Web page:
Anarchy Exposed

Anarchy Exposed – Book About Anarchy

This book about anarchy was born of a desire to share what I have learned about the anarchic philosophy called Voluntaryism. I borrowed heavily from Larken Rose and his book, What Anarchy Isn’t.

Anarchy Exposed


When I first thought about the word “anarchy,” I naturally thought of chaos and mayhem. I assumed that anyone who called themself an “anarchist” must be in favor of disorder and violence. 

Everything I had seen in school textbooks, police academy training and the media had given me that impression. My law enforcement career started with a couple years in a big-city jail, then other assignments including patrol, SWAT and detective. 

I had never met an anarchist in all of that time, and never knew first-hand of any crimes they had done. Still, the word seemed to mean something bad.

Decades later I began an investigative journey into contemporary anarchism and I looked into the word’s roots. I was very surprised. I studied the works of legendary and contemporary humanitarian philosophers, including Mahatma Gandhi, Ayn Rand, Carl Watner, Murray Rothbard, the stoics and Larken Rose. I learned that I had been mistaken in my views toward anarchy, and that what I had believed was actually opposite of the truth. Oops!

Just as the word “monarchy” means “rule by one person,” the word “anarchy” literally means, “rule by no one.” But I still wondered about the idea of a society without a government. Not just when I was a cop, but also in university, I had been taught that an absence of government would turn my neighbors into savages and that the weak would not be cared for..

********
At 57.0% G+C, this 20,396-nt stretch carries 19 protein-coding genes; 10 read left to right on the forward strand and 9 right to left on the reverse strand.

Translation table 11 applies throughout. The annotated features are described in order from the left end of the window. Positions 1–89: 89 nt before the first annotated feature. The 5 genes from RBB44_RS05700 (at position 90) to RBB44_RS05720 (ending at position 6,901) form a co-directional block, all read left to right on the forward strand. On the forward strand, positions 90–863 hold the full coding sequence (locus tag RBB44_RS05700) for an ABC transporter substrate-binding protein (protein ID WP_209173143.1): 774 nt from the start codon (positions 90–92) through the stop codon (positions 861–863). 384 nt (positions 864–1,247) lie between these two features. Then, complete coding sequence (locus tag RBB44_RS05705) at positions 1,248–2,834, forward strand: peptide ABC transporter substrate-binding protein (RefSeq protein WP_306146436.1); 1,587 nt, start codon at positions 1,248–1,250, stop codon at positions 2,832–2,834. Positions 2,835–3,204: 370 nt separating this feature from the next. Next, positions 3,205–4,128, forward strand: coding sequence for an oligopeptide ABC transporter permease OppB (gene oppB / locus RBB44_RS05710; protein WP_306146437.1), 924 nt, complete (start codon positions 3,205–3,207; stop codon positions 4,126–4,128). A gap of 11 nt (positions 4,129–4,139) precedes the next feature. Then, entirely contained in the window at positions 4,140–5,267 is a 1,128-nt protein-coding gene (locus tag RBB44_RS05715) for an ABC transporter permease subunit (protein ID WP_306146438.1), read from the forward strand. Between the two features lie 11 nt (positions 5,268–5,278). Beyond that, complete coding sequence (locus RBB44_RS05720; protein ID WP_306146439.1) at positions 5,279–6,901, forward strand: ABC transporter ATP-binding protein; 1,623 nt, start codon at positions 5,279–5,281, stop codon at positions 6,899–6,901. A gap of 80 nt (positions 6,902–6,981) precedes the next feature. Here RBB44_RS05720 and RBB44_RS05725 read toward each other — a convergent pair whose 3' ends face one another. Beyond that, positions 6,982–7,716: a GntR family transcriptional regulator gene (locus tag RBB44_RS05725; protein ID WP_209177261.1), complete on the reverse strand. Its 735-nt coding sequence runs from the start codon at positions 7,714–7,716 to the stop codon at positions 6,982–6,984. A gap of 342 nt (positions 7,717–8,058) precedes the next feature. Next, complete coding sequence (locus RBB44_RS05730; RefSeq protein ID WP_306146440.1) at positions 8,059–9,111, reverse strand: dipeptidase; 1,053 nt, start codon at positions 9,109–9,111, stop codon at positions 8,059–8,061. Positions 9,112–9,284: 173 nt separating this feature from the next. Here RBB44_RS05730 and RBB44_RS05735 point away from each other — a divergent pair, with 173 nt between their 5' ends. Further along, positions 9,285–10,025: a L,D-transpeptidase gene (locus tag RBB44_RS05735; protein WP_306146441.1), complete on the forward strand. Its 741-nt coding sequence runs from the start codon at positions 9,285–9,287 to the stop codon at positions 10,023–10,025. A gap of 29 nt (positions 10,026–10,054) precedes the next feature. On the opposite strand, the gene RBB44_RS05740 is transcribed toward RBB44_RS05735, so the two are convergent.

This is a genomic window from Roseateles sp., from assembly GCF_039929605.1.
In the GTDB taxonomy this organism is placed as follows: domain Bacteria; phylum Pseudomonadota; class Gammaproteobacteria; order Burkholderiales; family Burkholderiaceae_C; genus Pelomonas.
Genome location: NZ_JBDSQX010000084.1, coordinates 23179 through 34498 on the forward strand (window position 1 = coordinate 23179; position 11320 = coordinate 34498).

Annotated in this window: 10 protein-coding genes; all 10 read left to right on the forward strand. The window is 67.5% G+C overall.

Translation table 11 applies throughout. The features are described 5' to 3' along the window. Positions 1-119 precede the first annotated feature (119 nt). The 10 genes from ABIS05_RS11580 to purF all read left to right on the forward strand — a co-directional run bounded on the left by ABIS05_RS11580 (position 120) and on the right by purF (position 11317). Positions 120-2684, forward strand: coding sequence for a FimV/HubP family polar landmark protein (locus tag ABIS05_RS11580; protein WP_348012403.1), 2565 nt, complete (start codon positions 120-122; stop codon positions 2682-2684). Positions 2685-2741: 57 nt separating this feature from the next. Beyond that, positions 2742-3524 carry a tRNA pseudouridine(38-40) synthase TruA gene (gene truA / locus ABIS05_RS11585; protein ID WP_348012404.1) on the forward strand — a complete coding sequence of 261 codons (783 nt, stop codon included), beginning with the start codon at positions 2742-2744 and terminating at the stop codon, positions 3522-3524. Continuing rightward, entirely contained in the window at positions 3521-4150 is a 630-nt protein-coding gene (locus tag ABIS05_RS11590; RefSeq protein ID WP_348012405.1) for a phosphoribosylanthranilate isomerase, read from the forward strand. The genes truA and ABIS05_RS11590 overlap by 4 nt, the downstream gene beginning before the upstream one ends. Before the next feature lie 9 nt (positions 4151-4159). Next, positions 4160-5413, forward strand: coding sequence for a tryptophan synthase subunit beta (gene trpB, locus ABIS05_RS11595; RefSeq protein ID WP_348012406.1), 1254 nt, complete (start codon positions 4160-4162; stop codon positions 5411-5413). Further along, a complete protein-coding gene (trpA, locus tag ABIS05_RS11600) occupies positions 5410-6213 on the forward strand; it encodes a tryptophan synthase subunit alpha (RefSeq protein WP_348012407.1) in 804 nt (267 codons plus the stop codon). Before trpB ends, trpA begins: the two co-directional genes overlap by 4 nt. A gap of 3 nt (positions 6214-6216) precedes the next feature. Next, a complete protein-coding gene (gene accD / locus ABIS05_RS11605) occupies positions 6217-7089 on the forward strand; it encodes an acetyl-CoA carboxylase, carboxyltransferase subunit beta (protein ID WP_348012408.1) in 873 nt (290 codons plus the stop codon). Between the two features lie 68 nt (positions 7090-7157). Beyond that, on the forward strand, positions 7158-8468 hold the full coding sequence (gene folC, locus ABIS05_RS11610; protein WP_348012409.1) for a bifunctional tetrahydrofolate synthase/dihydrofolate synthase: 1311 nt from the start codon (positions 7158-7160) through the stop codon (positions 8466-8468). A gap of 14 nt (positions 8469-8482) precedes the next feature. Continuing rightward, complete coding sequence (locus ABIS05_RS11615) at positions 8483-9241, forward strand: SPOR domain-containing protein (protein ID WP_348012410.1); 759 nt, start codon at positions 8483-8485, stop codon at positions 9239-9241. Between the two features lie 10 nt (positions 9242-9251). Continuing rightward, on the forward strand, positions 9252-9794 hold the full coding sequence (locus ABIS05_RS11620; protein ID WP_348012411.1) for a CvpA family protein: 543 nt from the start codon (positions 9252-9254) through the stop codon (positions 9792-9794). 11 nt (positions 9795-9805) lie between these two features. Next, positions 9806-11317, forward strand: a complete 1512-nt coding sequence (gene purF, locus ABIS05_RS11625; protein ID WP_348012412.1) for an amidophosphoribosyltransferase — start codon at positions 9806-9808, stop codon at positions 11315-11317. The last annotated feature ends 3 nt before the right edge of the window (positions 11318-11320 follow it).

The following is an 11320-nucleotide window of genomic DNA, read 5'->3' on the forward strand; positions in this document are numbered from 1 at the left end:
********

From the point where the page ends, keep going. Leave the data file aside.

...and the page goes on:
Wouldn’t a society without rulers lead to a primitive, savage type of existence, full of violent conflict and without compassion, good will or organization? Many hundreds of hours of curious investigation later, I uncovered that that was a completely inaccurate picture of what anarchism means. Oops, again! 

I invite you to join me as I describe the in-depth investigation that I conducted. I have a passion for truth and for goodness, I love people, and I wanted answers. 

You are invited to partner up and ride along as I reexamine the case; at times it will be fun and enlightening, and, at times, very challenging. 

I learned that being curious and seeking the truth was hard work; it was not as easy as believing whatever I had been told by those who I thought were “authority” figures. I learned that “authority” is in fact a dangerous superstition. 

Larken Rose, who I mentioned above, assists me with the framework of philosophy in this book. Larken is a contemporary philosopher who has a very blunt manner; his passion as a humanitarian is to confront bad ideas that cause harm to people. 

Together, we hope to help you look at the world through a different lens. If these ideas sound appealing to you, perhaps then you will want to read his book, The Most Dangerous Superstition.